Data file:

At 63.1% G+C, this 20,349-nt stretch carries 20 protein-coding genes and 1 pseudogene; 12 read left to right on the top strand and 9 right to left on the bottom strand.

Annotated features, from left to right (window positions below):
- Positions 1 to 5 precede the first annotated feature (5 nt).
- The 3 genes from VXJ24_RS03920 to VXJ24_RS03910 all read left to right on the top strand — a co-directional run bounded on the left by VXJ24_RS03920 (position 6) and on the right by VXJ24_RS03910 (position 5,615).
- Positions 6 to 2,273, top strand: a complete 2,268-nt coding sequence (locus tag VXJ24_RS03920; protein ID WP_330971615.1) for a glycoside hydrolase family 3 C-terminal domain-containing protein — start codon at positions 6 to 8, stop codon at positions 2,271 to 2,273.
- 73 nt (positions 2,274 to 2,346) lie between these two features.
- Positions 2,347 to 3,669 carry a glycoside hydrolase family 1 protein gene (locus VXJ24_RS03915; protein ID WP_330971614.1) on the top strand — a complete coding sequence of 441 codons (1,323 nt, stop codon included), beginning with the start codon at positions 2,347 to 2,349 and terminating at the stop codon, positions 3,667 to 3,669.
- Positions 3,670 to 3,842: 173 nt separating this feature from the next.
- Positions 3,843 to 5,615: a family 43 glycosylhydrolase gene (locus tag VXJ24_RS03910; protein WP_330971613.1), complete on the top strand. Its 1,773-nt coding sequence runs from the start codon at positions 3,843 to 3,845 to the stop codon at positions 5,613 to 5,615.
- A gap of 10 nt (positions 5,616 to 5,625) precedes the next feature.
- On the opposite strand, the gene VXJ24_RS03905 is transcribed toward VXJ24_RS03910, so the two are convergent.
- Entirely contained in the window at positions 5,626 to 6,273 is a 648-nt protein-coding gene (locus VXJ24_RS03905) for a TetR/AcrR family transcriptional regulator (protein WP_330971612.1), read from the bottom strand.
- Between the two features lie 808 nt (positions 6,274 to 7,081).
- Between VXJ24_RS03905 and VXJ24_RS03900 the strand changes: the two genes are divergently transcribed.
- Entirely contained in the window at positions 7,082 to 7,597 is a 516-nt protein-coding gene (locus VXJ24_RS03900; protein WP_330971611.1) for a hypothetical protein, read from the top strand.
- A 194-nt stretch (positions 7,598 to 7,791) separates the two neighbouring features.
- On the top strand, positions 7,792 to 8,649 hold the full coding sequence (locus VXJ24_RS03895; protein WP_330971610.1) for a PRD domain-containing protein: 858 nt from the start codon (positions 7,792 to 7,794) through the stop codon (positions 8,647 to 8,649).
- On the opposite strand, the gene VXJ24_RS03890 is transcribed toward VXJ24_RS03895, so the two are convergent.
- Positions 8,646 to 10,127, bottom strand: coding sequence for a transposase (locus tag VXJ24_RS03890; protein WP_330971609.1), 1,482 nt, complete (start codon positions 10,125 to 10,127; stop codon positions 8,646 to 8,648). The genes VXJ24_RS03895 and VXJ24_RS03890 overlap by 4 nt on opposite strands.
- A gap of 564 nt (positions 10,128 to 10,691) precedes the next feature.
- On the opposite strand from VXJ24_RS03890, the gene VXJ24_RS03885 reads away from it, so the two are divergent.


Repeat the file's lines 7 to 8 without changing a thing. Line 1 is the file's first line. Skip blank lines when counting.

- Positions 2,347 to 3,669 carry a glycoside hydrolase family 1 protein gene (locus VXJ24_RS03915; protein ID WP_330971614.1) on the top strand — a complete coding sequence of 441 codons (1,323 nt, stop codon included), beginning with the start codon at positions 2,347 to 2,349 and terminating at the stop codon, positions 3,667 to 3,669.
- Positions 3,670 to 3,842: 173 nt separating this feature from the next.